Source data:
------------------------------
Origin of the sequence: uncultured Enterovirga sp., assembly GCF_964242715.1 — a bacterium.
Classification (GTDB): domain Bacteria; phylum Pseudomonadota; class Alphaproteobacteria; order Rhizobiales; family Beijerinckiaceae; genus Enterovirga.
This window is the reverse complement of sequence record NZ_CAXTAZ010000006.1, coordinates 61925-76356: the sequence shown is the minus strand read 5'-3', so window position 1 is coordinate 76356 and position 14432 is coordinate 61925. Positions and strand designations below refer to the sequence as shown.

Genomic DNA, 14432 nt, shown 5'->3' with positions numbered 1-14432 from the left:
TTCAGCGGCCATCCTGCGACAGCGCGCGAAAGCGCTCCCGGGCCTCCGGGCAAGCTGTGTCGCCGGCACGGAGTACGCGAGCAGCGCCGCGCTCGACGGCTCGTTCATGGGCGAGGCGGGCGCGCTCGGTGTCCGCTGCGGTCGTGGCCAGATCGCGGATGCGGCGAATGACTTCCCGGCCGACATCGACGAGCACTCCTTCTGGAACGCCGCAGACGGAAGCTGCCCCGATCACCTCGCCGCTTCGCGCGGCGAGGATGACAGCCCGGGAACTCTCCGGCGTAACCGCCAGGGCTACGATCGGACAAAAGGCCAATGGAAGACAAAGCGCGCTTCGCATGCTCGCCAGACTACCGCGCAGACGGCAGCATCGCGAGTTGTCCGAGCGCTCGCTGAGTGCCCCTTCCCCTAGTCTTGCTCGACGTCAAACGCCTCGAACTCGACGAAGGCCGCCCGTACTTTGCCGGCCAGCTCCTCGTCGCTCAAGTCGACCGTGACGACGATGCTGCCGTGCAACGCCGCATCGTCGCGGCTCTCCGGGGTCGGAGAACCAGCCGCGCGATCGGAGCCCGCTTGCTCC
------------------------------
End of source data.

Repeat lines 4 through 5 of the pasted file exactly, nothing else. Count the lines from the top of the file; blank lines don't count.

Genomic DNA, 14432 nt, shown 5'->3' with positions numbered 1-14432 from the left:
TTCAGCGGCCATCCTGCGACAGCGCGCGAAAGCGCTCCCGGGCCTCCGGGCAAGCTGTGTCGCCGGCACGGAGTACGCGAGCAGCGCCGCGCTCGACGGCTCGTTCATGGGCGAGGCGGGCGCGCTCGGTGTCCGCTGCGGTCGTGGCCAGATCGCGGATGCGGCGAATGACTTCCCGGCCGACATCGACGAGCACTCCTTCTGGAACGCCGCAGACGGAAGCTGCCCCGATCACCTCGCCGCTTCGCGCGGCGAGGATGACAGCCCGGGAACTCTCCGGCGTAACCGCCAGGGCTACGATCGGACAAAAGGCCAATGGAAGACAAAGCGCGCTTCGCATGCTCGCCAGACTACCGCGCAGACGGCAGCATCGCGAGTTGTCCGAGCGCTCGCTGAGTGCCCCTTCCCCTAGTCTTGCTCGACGTCAAACGCCTCGAACTCGACGAAGGCCGCCCGTACTTTGCCGGCCAGCTCCTCGTCGCTCAAGTCGACCGTGACGACGATGCTGCCGTGCAACGCCGCATCGTCGCGGCTCTCCGGGGTCGGAGAACCAGCCGCGCGATCGGAGCCCGCTTGCTCC